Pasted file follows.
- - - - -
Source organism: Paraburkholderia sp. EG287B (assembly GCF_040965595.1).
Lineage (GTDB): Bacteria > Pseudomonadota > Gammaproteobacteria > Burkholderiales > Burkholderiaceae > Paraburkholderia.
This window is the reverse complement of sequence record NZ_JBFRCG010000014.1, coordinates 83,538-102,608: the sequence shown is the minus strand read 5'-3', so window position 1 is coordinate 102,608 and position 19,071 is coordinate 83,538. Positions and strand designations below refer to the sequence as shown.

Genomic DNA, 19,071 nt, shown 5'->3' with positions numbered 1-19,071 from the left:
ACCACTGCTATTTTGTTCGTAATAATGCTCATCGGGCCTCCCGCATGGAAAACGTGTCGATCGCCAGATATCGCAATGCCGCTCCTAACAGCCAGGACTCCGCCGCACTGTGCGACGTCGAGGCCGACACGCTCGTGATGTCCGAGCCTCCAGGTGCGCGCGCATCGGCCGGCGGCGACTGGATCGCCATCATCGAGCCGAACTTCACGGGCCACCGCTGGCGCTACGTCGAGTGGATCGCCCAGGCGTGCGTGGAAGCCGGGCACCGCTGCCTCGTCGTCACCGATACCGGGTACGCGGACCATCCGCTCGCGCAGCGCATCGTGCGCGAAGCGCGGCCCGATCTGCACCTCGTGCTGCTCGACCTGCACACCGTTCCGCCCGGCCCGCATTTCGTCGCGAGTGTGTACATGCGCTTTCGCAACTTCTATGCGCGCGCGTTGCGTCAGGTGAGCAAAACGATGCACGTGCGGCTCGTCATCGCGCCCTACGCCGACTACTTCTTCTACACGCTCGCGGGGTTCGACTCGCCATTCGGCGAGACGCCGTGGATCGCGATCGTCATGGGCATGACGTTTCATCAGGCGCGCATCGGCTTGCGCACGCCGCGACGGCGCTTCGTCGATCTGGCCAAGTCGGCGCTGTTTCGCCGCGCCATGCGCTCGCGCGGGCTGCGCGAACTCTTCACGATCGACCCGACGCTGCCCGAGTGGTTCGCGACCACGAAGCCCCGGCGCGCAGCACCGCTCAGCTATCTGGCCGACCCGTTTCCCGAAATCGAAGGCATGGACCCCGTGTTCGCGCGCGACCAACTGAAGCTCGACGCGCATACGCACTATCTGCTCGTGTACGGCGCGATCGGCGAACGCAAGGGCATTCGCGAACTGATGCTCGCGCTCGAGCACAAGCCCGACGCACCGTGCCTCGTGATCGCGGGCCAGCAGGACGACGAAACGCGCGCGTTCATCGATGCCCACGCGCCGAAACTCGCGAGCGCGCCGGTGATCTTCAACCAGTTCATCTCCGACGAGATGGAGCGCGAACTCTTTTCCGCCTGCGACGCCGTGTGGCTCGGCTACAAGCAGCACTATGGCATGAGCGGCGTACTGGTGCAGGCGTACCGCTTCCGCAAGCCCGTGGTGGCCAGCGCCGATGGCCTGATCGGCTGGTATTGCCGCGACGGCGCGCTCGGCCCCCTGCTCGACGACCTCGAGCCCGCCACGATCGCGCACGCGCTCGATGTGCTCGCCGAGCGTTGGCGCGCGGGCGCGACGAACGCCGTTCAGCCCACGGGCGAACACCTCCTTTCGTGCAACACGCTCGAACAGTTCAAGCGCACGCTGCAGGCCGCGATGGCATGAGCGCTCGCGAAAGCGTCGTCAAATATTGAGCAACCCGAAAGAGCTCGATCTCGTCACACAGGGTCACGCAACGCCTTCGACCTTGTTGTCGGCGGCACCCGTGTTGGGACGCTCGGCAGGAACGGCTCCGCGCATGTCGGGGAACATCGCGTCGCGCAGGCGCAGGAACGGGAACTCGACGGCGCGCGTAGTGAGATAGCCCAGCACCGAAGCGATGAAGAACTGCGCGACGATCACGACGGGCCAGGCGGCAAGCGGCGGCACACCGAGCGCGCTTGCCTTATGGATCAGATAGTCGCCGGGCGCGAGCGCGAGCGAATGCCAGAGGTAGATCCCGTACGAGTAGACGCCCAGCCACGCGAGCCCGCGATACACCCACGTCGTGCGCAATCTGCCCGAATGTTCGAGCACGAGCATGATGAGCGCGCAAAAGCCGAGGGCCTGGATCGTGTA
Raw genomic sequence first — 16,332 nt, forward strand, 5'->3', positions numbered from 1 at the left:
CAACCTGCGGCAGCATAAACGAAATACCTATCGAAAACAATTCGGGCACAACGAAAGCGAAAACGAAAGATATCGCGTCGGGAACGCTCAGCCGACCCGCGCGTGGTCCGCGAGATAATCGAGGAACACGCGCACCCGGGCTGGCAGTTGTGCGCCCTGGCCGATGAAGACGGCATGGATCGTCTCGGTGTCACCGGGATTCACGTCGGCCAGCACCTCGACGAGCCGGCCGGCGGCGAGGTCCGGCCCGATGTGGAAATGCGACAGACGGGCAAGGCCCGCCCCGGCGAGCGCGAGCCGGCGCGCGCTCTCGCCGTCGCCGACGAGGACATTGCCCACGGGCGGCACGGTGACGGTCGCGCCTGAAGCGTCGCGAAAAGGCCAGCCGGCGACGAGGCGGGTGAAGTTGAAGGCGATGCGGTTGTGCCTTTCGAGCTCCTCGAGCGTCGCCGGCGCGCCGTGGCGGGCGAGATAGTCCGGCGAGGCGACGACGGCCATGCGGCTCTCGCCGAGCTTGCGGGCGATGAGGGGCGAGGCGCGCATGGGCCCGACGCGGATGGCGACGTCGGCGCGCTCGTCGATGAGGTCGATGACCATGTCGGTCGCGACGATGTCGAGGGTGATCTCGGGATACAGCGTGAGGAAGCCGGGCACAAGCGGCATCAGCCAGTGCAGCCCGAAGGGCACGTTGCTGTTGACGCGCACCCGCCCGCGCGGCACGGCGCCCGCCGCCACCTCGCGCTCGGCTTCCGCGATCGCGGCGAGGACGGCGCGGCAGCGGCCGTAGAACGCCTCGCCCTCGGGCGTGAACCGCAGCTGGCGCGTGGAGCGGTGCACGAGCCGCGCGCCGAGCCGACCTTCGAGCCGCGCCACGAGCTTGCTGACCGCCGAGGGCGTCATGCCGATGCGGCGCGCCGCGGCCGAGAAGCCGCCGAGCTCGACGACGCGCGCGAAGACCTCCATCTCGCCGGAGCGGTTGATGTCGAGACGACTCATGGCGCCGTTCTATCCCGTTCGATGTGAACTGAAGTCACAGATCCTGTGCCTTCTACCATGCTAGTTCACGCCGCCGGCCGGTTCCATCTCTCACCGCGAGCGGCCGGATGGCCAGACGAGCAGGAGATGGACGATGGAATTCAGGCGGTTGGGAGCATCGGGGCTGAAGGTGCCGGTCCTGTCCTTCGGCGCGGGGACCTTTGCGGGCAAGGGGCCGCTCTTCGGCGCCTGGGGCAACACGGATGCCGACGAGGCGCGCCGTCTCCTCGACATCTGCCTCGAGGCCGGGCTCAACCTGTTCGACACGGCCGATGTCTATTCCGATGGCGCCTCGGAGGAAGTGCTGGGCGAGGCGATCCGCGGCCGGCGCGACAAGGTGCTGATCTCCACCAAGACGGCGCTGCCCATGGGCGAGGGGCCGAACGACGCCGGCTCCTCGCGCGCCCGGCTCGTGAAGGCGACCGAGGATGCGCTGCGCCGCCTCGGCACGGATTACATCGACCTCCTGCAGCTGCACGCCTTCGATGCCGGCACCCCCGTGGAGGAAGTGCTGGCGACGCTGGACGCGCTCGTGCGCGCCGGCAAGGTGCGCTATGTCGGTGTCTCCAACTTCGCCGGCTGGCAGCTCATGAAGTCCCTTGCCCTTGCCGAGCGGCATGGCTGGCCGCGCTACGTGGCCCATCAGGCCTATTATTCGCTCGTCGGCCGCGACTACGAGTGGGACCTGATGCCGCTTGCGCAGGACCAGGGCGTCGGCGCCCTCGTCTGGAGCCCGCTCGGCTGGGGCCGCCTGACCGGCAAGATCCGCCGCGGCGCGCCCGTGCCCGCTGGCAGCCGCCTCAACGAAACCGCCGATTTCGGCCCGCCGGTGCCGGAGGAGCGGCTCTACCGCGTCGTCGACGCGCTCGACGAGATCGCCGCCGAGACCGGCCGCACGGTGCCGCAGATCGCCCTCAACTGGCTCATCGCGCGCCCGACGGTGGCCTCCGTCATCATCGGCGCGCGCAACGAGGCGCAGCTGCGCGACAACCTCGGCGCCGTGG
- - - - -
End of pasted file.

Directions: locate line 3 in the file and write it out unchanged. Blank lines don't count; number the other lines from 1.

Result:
This window is the reverse complement of sequence record NZ_JBFRCG010000014.1, coordinates 83,538-102,608: the sequence shown is the minus strand read 5'-3', so window position 1 is coordinate 102,608 and position 19,071 is coordinate 83,538. Positions and strand designations below refer to the sequence as shown.